Thai Studies of Aplastic Anemia and Agranulocytosis

Objectives

To document the incidence of the two blood dyscrasias in Thailand, and to identify risk factors. It is thought that the incidence of aplastic anemia is higher than in Western countries, which suggests the possibility of a unique etiology. Factors of particular interest include pesticides, other environmental exposures, and hepatitis viruses, as well as drugs.

Methods

The study is of a population-based case-control design, with methods similar to the IAAAS. All cases of the dyscrasias meeting specified criteria that occur in three regions of Thailand , Bangkok , Khonkaen in the northeast, and Songkla in the south, (total population, 21.4 million) were identified, and interviewed if possible. Up to four hospital controls were matched to each interviewed case according to age, sex, and region. The study ended in Songkla in December 1994; and in Bangkok and Khonkaen in June 2002, with 541 cases of aplastic anemia, 36 cases of agranulocytosis, and 2261 hospital controls enrolled.

The information obtained included demographic details, medical history, current occupation and exposure to chemicals and other occupational factors, and detailed histories of pesticide and medication use in the six months before hospital admission. In addition, for as many cases as possible and at least one control per case, blood samples were obtained and tested for infection with hepatitis A, B, and C. Samples are also stored for the evaluation of future hypotheses.

The study is the largest epidemiologic investigation of aplastic anemia that has been conducted. Publications to date have shown an incidence in Bangkok that is approximately double that in Western countries, a strong inverse association between aplastic anemia and socioeconomic status, a low drug attributability, the relative safety of household pesticides, a strong association with grain farming in rural Thailand and an association with agricultural pesticides, and the relation of the disease to hepatitis viruses. Analyses of the full dataset are now in progress.

Investigators and Study Staff

David Kaufman, Sc.D., Co-Principal Investigator
Surapol Issaragrisil, M.D., Co-Principal Investigator
Kanchana Chansung, M.D., Co-Investigator
Tharatorn Thamprasit, M.D., Co-Investigator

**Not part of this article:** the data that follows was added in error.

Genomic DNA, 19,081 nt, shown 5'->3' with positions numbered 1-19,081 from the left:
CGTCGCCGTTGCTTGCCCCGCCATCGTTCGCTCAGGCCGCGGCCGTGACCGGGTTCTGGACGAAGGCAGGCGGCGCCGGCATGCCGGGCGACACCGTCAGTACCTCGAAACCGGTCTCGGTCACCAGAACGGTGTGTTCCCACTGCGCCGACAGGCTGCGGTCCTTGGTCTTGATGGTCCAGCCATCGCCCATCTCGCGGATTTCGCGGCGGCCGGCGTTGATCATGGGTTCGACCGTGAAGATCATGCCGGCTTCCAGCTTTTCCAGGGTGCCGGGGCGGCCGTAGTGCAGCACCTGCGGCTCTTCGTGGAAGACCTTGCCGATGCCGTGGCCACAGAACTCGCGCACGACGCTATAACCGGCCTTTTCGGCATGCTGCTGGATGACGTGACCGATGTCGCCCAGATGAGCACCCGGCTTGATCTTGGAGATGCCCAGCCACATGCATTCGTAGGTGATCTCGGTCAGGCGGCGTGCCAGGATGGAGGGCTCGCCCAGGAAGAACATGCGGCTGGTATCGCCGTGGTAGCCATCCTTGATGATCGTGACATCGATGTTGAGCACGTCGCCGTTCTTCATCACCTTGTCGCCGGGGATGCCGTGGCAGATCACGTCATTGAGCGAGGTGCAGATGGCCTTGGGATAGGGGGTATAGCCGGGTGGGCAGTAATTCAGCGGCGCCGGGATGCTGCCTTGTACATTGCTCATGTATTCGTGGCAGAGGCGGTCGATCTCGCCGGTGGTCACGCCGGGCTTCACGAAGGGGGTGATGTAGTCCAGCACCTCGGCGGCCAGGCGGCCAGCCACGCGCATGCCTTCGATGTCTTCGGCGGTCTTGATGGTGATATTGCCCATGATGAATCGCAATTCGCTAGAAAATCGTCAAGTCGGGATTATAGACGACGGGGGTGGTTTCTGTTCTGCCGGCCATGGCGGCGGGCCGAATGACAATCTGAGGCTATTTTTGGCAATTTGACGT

Anon Piankijagum, M.D., Co-Investigator
Samuel Shapiro, M.B., F.R.C.P.(E), Co-Investigator
Neal S. Young, M.D., Co-Investigator
Paul E. Leaverton, Ph.D., Co-Investigator

Study Details

Sources of Funding:

  • National Heart, Lung, and Blood Institute
  • Hoechst AG
  • Grants in Thailand

Study Period:

January 1989 to February 2004

Publications

  • Issaragrisil S, Kaufman DW, Anderson T, Chansung K, Leaverton PE, Shapiro S, Young NS, and the Aplastic Anemia Study Group. The epidemiology of aplastic anemia in Thailand. Blood 2006;107(4):1299-307.
  • Kaufman DW, Kelly JP, Issaragrisil S, Laporte JR, Anderson T, Levy M, Shapiro S, Young NS. Relative incidence of agranulocytosis and aplastic anemia. Am J Hematol 2006;81(1):65-7.
  • Issaragrisil S, Leaverton PE, Chansung K, Thamprasit T, Porapakham Y, Vannasaeng S, Piankijagum A, Kaufman DW, Anderson TE, Shapiro S, Young NS, and the Aplastic Anemia Study Group. Regional patterns in the incidence of aplastic anemia in Thailand. Am J Hematol 1999;61:164-8.
  • Shapiro S, Issaragrisil S, Kaufman DW, Anderson T, Chansung K, Thamprasit T, Sirijirachai J, Piankijagum A, Porapakkham Y, Vannasaeng S, Leaverton PE, Young NS, and the Aplastic Anemia Study Group. Agranulocytosis in Bangkok, Thailand: a predominantly drug-induced disease with an unusually low incidence. Am J Trop Med Hyg 1999;60:573-7.
  • Wiholm BE, Kelly JP, Kaufman DW, Issaragrisil S, Levy M, Anderson T, Shapiro S. Relation of aplastic anaemia to use of chloramphenicol eye drops in two international case-control studies. BMJ 1998;316:666.
  • Werler MM. Teratogen update: smoking and reproductive outcomes. Teratology 1997;55:382-8.
  • Issaragrisil S, Kaufman DW, Thongput A, Chansung K, Thamprasit T, Piankijagum A, Anderson TE, Shapiro S, Leaverton PE, Young NS. Association of seropositivity for hepatitis viruses and aplastic anemia in Thailand. Hepatology 1997;25:1255-7.
  • Kaufman DW, Issaragrisil S, Anderson T, Chansung K, Thamprasit T, Sirijirachai J, Piankijagum A, Porapakkham Y, Vannasaeng S, Leaverton PE, Shapiro S, Young NS, and the Aplastic Anemia Study Group. Use of household pesticides and the risk of aplastic anaemia in Thailand. Int J Epidemiol 1997;26:643-50.
  • Issaragrisil S, Kaufman DW, Anderson T, Chansung K, Thamprasit T, Sirijirachai J, Piankijagum A, Porapakkham Y, Vannasaeng S, Leaverton PE, Shapiro S, Young NS, and the Aplastic Anemia Study Group. Low drug attributability of aplastic anemia in Thailand. Blood 1997;89:4034-9.
  • Issaragrisil S, Kaufman DW, Anderson T, and the Aplastic Anemia Study Group. Incidence and non-drug aetiologies of aplastic anaemia in Thailand. Eur J Haematol 1996;57(Suppl.):31-4.
  • Kelly JP, Jurgelon JM, Issaragrisil S, Keisu M, Kaufman DW. An epidemiological study of aplastic anaemia: relationship of drug exposures to clinical features and outcome. Eur J Haematol 1996;57(Suppl.):47-52.
  • Kaufman DW, Kelly JP, Jurgelon JM, Anderson T, Issaragrisil S, Wiholm BE, Young NS, Leaverton P, Levy M, Shapiro S. Drugs in the aetiology of agranulocytosis and aplastic anaemia. Eur J Haematol 1996;57(Suppl.):23-30.
  • Issaragrisil S, Kaufman DW, Anderson TE, Chansung K, Thamprasit T, Sirijirachai J, Piankijagum A, Porapakham Y, Vannasaeng S, Leaverton PE, Shapiro S, Young NS, and the Aplastic Anemia Study Group. An association of aplastic anemia in Thailand with low socioeconomic status. Br J Haematol 1995;91:80-4.
  • Issaragrisil S, Sriratanasatavorn C, Piankijagum A, Vannasaeng S, Porapakkham Y, Leaverton PE, Kaufman DW, Anderson TE, Shapiro S, Young NS, and the Aplastic Anemia Study Group.  Incidence of aplastic anemia in Bangkok.  Blood 1991;77:2166-8.